The new edition of The Women Writers’ Handbook, published by Aurora Metro, features poems, stories, essays and interviews with over 30 women writers, including doyens of contemporary literature along with emerging authors. Familiar names including A.S. Byatt, Carol Ann Duffy and Philippa Gregory appear, as does Emma Woolf, writing about her great-aunt, Virginia Woolf.
20% of profits from The Women Writers’ Handbook will go directly to the campaign for a full-sized statue of Virginia Woolf in Richmond where she lived with her husband, Leonard, from 1915 to 1924. The couple lived in Hogarth House where they started their own publishing company, Hogarth Press. It will be the first statue of Virginia in the UK, which seems astonishing, given that she is one of the most important modernist 20th-century authors.
Ann Sandham, Commissioning Editor for Ladybird Children’s Book at Penguin Random House, is the guest editor of this year’s edition which has been published to celebrate Aurora Metro’s 3oth anniversary as an indie publisher. The original Women Writer’s Handbook was launched in 1990 by Cheryl Robson, and a group of women writers to develop and publish new writing. Women in Publishing were so impressed, that they awarded the publishing team the Pandora Prize, and during the next 30 years, Aurora Metro continued to be pioneers in so many different areas: publishing contemporary plays by women, risking prosecution when they staged readings and published work by LGBT writers, and founding The Virginia Prize for Fiction; a biennial competition run with the aim of developing and publishing women novelists writing in English. Now regarded as one of the leading independent publishers in the UK with a fine list of over 200 international authors including Germaine Greer, Benjamin Zephaniah, Meera Syal, Suchen Christine Lim, Jean-Claude Carriere, Nawal el Saadawi and Mihail Sebastian. Importantly, Aurora Metro also develop and publish new authors and welcome submissions from unpublished authors as well as from agents and literary consultancies.
There is so much in The Women Writers’ Handbook for writers of all abilities. Beginning with a chapter by A.S. Byatt about choices she makes as a writer, and in particular, the difficult choices she had to make when writing the Booker Prize-winning, Possession.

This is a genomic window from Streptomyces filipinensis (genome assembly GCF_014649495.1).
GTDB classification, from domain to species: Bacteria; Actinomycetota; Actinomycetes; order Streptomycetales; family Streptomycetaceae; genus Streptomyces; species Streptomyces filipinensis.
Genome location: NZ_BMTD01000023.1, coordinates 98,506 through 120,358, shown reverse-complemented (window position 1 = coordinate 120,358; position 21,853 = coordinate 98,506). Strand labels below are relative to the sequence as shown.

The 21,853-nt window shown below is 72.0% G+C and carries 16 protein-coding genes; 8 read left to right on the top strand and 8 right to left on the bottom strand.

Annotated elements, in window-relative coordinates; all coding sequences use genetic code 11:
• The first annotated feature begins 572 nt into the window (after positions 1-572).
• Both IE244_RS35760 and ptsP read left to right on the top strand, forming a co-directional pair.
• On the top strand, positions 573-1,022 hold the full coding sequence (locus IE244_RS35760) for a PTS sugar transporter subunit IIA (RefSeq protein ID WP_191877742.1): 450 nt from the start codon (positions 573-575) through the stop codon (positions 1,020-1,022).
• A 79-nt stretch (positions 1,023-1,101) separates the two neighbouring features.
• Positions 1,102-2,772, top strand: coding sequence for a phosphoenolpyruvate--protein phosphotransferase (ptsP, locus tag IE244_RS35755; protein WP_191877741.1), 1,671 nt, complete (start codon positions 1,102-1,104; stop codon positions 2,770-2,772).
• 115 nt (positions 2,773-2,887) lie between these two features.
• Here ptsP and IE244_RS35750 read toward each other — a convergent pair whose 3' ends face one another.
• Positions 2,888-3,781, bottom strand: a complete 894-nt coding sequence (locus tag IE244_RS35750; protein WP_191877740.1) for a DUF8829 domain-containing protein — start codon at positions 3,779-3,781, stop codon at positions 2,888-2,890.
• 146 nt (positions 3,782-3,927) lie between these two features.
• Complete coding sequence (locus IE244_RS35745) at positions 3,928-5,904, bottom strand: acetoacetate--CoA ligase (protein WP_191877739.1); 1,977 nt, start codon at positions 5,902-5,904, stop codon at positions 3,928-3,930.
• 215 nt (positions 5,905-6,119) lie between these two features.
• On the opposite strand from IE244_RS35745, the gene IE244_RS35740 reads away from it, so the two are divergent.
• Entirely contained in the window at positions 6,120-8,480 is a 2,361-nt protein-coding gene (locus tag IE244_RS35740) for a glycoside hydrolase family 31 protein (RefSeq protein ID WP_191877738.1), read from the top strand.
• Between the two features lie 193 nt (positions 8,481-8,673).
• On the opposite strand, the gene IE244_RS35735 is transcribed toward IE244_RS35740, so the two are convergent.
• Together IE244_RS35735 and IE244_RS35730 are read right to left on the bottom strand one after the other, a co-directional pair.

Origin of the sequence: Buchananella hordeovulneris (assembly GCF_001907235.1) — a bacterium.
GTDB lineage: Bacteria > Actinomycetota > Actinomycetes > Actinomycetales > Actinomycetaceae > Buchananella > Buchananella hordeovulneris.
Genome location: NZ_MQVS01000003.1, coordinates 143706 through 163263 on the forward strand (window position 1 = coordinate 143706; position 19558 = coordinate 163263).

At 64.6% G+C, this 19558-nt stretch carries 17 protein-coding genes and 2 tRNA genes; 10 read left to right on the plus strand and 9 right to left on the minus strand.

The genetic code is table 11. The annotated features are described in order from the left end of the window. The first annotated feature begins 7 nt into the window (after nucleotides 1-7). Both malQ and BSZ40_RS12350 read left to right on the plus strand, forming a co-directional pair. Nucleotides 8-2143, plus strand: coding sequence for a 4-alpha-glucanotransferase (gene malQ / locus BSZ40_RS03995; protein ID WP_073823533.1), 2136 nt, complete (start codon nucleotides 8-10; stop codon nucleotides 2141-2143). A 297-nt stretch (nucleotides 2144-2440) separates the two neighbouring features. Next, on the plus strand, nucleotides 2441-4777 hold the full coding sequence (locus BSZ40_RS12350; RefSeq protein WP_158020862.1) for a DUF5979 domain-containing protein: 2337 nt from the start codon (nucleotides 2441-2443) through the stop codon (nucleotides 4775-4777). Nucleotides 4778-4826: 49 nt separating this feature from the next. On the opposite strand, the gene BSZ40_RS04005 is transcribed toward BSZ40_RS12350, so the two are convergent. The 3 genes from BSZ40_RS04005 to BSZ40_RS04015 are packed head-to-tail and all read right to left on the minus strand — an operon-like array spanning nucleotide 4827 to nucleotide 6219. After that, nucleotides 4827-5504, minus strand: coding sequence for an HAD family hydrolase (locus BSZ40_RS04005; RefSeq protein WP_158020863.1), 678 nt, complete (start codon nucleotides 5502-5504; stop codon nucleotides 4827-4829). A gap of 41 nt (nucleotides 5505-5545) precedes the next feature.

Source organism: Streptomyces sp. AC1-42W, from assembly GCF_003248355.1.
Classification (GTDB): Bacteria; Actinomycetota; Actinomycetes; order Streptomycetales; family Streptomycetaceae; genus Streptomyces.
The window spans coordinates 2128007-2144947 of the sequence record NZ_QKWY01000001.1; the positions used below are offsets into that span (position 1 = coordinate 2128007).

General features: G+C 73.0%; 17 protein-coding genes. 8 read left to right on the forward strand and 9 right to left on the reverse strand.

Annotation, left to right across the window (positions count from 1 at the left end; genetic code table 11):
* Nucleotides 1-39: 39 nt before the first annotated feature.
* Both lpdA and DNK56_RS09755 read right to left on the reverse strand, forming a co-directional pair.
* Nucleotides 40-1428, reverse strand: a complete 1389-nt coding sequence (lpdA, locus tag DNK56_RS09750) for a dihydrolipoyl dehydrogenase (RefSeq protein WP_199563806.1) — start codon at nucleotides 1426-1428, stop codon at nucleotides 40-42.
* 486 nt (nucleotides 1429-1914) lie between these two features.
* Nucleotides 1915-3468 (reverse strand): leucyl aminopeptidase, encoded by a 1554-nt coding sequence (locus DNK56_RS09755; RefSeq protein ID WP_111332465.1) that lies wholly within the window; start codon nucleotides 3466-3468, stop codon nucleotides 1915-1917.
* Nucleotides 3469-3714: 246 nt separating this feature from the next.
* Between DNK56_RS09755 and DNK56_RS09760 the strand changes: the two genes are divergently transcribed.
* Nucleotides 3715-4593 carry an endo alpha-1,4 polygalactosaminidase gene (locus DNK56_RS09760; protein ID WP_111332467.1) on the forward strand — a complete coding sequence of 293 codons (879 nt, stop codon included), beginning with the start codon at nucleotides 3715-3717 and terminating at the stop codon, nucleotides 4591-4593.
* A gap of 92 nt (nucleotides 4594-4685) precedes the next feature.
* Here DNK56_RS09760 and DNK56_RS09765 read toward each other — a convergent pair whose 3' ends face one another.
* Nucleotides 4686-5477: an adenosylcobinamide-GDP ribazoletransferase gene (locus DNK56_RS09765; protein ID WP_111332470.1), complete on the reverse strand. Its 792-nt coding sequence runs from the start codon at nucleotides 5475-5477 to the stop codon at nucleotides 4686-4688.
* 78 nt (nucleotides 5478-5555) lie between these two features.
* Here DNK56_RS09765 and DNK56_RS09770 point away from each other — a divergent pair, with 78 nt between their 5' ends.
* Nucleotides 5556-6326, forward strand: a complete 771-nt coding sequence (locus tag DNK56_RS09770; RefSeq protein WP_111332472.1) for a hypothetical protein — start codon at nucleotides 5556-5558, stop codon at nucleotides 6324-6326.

There’s a fascinating interview with Kit De Waal who was published for the first time at age 56 with My Name Is Leon which was shortlisted for the Costa Book Award.
Philippa Gregory writes a revelatory chapter in The Women Writers’ Handbook on early women writers, including the first original woman author, writing in English and putting her name in the text was – of all people – the last wife of Henry VIII, Kathryn Parr or Kateryn Parr as she signed herself. She published Lamentations of a Sinner in 1546 or 1547, after her husband’s death She had previously published anonymously a translation of Psalms and Prayers in 1544 and Prayers and Meditations in 1545.
There’s an incredibly moving interview with Jasvinder Sanghera CBE, who was the survivor of a forced marriage. Her memoir, Shame, and Daughters of Shame are Sunday Times’ Top Ten Bestsellers, and helped forced marriage become a criminal offence in 2014.
Anne Sebba asks the question if writers really do need a room of one’s own, or not? Do they thrive in noise or silence? And how to balance the solitariness of writing with the rest of life.
Emma Woolf discusses how she re-examined letters written by her great-aunt, Virginia Woolf, to try and understand why the early years of her career were so turbulent, and what role her marriage, Bloomsbury and the First World War played in her recurrent breakdowns.
The Women Writers’ Handbook finishes with some examples of Writing Workshops from the last 3o years, and an invaluable Resource Directory, compiled by Saskia Calliste, which offers a useful list of grants, organisations and publications, in and around the literary world. Many of these organisations have been set up to aid the progression of women, underrepresented groups in the industry, throughout the UK and abroad. This book is a must for any writer.
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